We’re baking apple pies this week because we love apples, and it’s a great way to use what we have on hand from apple picking at the orchard. Over the years, I have tweaked my apple pie recipe because I wanted a filling that, in my opinion, had more of the flavor I was looking for when I imagine my ideal apple pie. I have two crusts I can use for this recipe, one is more focused on a flakey and buttery crust, and the other is my apple pie with all-butter crust recipe, which does not use shortening. This post will focus on the former and my apple pie filling. However, while the crust is important, I think the filling is the best part! This apple pie has a flakey crust and a deep, apple-flavored filling.
About the Apples
I like to use a mix of apples for the filling in my pies, specifically Stayman-Winesap apples from the orchard. The Stayman-Winesap apple is a juicy, tart, and delicious apple that is perfect for desserts. This is one of my favorite apples. It has a gorgeous, deep cranberry color and has a memorable flavor. It’s beautiful and everything you could want from an orchard apple. For these recipes, I used three Stayman-Winesap apples, two Granny Smith apples, and one Honeycrisp apple for additional sweetness, but you can use whichever apple variety you like best!
Before I share the recipe, I would like to take a moment to talk about some of my reasons behind the choices I have made in my apple pie recipe. Some apple pie recipes suggest lemon zest in the filling. While I do think this adds a nice, bright flavor to the filling, I feel that a bite of zest can easily overpower the other flavors in the pie. I like to use 1/4 cup of fresh lemon juice so the lemon flavor enhances the filling but does not overshadow the apples.
I chose the lattice top for my pie because I like the look of the lattice, and I wanted to be sure there would be no air pockets under my top crust as the apples cooked down. The boiled cider adds flavor; however, if you do not have access to boiled cider you may omit this from the filling and your pie will still be delicious. Just make the filling as instructed without it. Additionally, your butter and buttermilk should stay refrigerated right up until you add it to your pie dough, it needs to be cold when you mix the dough. I added a bit of cornstarch because I didn’t want a lot of excess liquid in the finished pie. Finally, letting the pie cool completely will help to ensure you can cut beautiful slices of pie for yourself and for your friends and family.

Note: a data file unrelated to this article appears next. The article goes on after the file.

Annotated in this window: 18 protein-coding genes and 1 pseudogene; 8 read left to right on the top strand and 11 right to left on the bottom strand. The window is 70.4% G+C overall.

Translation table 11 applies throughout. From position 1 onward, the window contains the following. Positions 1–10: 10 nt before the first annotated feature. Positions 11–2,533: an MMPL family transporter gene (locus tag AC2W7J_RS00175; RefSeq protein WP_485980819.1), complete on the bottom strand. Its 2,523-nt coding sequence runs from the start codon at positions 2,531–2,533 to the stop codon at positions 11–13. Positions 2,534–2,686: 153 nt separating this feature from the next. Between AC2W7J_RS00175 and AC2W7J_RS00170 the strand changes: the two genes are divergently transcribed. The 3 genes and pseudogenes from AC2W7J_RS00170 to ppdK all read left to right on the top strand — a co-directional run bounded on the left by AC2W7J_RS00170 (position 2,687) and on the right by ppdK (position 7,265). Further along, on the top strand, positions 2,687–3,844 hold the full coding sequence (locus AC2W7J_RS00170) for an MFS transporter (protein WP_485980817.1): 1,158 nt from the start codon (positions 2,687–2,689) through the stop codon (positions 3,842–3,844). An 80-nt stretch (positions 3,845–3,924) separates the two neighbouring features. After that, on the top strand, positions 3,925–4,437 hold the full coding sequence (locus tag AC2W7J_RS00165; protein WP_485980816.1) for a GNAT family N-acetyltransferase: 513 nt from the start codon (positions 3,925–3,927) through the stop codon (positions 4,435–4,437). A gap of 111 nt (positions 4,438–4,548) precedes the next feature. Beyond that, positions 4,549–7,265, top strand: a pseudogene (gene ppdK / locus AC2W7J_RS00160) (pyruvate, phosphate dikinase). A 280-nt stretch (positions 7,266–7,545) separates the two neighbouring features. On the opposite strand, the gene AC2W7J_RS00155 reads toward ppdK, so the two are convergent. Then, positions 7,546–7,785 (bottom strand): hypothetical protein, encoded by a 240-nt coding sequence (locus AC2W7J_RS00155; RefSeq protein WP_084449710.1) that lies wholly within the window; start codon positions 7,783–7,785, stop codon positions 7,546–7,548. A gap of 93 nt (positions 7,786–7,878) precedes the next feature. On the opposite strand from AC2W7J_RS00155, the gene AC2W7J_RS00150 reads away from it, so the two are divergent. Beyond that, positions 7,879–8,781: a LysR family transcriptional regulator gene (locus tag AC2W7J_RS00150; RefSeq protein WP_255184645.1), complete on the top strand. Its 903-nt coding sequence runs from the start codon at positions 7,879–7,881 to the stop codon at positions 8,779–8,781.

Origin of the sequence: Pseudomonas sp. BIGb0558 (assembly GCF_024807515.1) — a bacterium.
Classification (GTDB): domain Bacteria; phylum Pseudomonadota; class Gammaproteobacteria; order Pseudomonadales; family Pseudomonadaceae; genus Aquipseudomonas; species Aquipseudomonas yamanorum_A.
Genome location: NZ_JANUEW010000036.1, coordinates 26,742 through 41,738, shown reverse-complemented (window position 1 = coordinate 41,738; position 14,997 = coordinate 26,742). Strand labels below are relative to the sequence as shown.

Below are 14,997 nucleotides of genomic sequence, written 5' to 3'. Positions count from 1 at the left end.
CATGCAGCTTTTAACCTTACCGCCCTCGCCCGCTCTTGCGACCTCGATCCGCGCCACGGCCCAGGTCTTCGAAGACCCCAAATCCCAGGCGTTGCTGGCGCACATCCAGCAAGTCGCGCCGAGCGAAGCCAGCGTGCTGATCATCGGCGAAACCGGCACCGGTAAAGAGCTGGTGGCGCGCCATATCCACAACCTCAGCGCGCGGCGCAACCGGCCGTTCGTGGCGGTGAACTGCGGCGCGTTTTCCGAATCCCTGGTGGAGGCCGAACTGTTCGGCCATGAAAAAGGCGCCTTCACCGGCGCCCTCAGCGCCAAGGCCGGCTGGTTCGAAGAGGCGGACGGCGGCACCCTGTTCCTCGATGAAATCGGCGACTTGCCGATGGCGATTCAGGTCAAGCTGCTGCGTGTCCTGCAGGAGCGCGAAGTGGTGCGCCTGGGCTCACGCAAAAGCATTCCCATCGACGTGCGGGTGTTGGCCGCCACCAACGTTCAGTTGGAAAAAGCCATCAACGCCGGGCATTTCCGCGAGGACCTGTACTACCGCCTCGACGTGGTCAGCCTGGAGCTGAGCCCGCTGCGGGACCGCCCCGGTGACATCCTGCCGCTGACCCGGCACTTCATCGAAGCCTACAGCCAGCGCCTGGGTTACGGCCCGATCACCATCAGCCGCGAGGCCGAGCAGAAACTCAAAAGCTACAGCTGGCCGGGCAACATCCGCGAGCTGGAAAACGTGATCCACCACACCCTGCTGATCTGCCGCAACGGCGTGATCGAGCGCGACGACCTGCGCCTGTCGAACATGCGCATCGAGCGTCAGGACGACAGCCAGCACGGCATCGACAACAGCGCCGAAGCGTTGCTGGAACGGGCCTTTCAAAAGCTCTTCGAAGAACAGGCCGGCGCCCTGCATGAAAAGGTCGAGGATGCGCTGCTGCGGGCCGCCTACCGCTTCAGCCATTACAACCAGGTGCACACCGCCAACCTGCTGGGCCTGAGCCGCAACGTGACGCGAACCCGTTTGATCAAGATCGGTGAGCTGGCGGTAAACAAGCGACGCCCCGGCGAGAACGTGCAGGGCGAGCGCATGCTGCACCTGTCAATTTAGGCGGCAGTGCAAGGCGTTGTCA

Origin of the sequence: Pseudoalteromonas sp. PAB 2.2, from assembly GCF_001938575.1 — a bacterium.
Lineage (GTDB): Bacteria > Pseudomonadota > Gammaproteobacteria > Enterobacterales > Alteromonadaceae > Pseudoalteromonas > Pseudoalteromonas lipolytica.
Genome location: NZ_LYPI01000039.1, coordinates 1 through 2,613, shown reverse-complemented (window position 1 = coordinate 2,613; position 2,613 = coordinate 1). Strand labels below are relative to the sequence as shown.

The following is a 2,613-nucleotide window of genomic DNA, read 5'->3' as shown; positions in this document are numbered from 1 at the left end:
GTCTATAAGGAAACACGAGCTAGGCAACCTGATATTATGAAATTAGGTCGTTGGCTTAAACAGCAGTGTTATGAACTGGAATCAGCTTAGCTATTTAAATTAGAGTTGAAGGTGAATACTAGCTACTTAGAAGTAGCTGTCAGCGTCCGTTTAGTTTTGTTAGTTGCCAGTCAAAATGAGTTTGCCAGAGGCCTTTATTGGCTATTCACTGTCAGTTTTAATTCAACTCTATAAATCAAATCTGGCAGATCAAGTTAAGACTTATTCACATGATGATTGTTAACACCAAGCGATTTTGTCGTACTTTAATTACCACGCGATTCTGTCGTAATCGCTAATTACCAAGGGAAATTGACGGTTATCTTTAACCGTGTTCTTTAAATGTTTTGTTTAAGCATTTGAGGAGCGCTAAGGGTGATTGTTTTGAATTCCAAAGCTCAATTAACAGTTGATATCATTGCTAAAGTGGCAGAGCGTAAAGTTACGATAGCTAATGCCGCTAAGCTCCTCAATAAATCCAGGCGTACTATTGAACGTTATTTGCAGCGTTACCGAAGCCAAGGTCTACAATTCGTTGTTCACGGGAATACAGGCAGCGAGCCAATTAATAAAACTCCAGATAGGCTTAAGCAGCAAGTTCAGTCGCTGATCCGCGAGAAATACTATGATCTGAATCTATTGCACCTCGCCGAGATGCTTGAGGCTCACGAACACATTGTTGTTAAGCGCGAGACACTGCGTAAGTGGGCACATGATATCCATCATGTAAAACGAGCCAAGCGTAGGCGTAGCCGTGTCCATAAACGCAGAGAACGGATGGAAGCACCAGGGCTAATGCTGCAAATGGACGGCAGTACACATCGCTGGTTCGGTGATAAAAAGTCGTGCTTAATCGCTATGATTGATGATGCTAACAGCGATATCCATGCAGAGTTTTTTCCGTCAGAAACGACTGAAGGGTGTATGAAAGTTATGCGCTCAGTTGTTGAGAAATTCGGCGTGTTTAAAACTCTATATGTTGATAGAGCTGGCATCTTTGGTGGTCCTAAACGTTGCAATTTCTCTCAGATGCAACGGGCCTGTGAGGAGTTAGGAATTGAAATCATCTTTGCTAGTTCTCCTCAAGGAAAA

Prep time: 3 hours
Bake time: 1 hour
Total time: 8 hours
- Mixing bowls
- Pastry blender
- Glass measuring cup
- Measuring cups
- Measuring spoons
- 9.5-inch baking dish
- Silicone brush
- Cooking sheet
- Wire cooling rack
- 2 1/2 cups all-purpose flour
- 1 teaspoon salt (table salt)
- 1/2 cup unsalted butter (small cubes)
- 1/2 cup vegetable shortening
- 2/3 cup buttermilk
- Mix the flour and salt in a medium-sized mixing bowl. Using a pastry blender, cut in shortening and cold butter until the dough comes together in small, pea-sized pieces.
- Using the pastry blender, slowly mix in cold buttermilk, 1 tablespoon at a time, until all of the flour absorbs the buttermilk and starts to stick together in larger pieces.
- In the bowl, use your hands to form the dough together, into one ball, by kneading it a few times (sparingly). Divide in half and shape each half into a small, thick, round disc. Wrap both separately with plastic wrap and put in the refrigerator for 1-24 hours to chill.
- 1 recipe for two-crust pie dough (homemade, see above, or store-bought dough)
- 6 large apples (cored, peeled, and sliced)
- 1/4 cup lemon juice (approximately the juice squeezed from one lemon)
- 1 cup dark brown sugar (packed)
- 1/4 teaspoon salt (table salt)
- 1 1/2 teaspoon apple pie spice
- 3 tablespoons flour
- 1 tablespoon cornstarch
- 1 tablespoon vanilla extract
- 1/3 cup boiled cider (optional)
- 2 tablespoons unsalted butter (8 small cubes)
- 1 egg white
- 1 tablespoon milk
- 2 tablespoons granulated sugar
- Heat oven to 425 F. Remove one, previously prepared pie dough disc from the refrigerator and roll out (approximately 1/4 inch thickness) to 13 inches in diameter. Gently place the pie dough in your baking dish and use your fingers to delicately form the dough to the inside of the dish.
- Mix the apples and the lemon juice in a large mixing bowl.
- In a separate, small mixing bowl, mix sugar, salt, spice, flour, and cornstarch. Stir your spice and sugar mixture into the apples. Add the boiled cider and vanilla to the apples and mix to combine.
- Using a slotted spoon, scoop apple mixture into your dough-lined pie dish and stack apples as close together as possible to minimize any gaps in the filling. Discard the remaining juice from the apples. Add butter on top of the apples.
- Remove your second crust from the refrigerator. Roll out your second crust (approximately 1/4 inch thickness) to 13 inches in diameter for the top of your pie. Using a knife or a pizza cutter, cut the dough into strips and construct your lattice for the top crust. Seal and decorate the edge as desired.
- Whisk together 1 egg white and 1 tablespoon of milk and brush onto the top crust of your pie. Sprinkle 2 tablespoons of granulated sugar onto the top crust.
- Using foil, form a tent to protect the edge of your pie while baking. Set the foil aside for later.
- Place the pie on a baking sheet and bake for 15-20 minutes. Reduce the heat to 375 F and bake for 40 minutes or until the filling bubbles. Please note: Cover the pie crust with the foil tent after 30 minutes of baking to prevent the crust from burning.
- Cool on a wire rack for at least 4-5 hours before serving.
(Recipe inspired by Betty Crocker Buttermilk Pastry and Apple Pie recipes.)
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